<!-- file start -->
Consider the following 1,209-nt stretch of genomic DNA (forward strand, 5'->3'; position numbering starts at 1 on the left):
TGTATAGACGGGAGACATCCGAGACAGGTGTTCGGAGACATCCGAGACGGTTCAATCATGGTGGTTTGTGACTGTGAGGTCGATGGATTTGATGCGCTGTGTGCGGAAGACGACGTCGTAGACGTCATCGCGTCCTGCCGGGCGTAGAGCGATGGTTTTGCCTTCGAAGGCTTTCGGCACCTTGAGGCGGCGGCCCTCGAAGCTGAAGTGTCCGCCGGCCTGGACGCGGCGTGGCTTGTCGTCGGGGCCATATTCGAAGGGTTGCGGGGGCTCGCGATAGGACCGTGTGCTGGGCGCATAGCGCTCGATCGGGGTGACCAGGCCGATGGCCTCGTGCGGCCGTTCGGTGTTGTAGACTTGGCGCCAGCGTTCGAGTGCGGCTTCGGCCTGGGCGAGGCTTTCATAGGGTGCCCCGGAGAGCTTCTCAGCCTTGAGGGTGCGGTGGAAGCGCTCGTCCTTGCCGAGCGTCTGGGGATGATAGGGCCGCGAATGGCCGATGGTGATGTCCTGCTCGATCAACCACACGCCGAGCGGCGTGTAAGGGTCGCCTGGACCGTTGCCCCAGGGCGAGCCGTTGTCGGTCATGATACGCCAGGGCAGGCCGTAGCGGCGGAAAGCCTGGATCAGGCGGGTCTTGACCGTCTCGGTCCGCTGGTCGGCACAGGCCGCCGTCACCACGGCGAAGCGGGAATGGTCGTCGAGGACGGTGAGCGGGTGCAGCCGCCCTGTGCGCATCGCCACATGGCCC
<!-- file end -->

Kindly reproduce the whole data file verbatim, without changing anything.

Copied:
Consider the following 1,209-nt stretch of genomic DNA (forward strand, 5'->3'; position numbering starts at 1 on the left):
TGTATAGACGGGAGACATCCGAGACAGGTGTTCGGAGACATCCGAGACGGTTCAATCATGGTGGTTTGTGACTGTGAGGTCGATGGATTTGATGCGCTGTGTGCGGAAGACGACGTCGTAGACGTCATCGCGTCCTGCCGGGCGTAGAGCGATGGTTTTGCCTTCGAAGGCTTTCGGCACCTTGAGGCGGCGGCCCTCGAAGCTGAAGTGTCCGCCGGCCTGGACGCGGCGTGGCTTGTCGTCGGGGCCATATTCGAAGGGTTGCGGGGGCTCGCGATAGGACCGTGTGCTGGGCGCATAGCGCTCGATCGGGGTGACCAGGCCGATGGCCTCGTGCGGCCGTTCGGTGTTGTAGACTTGGCGCCAGCGTTCGAGTGCGGCTTCGGCCTGGGCGAGGCTTTCATAGGGTGCCCCGGAGAGCTTCTCAGCCTTGAGGGTGCGGTGGAAGCGCTCGTCCTTGCCGAGCGTCTGGGGATGATAGGGCCGCGAATGGCCGATGGTGATGTCCTGCTCGATCAACCACACGCCGAGCGGCGTGTAAGGGTCGCCTGGACCGTTGCCCCAGGGCGAGCCGTTGTCGGTCATGATACGCCAGGGCAGGCCGTAGCGGCGGAAAGCCTGGATCAGGCGGGTCTTGACCGTCTCGGTCCGCTGGTCGGCACAGGCCGCCGTCACCACGGCGAAGCGGGAATGGTCGTCGAGGACGGTGAGCGGGTGCAGCCGCCCTGTGCGCATCGCCACATGGCCC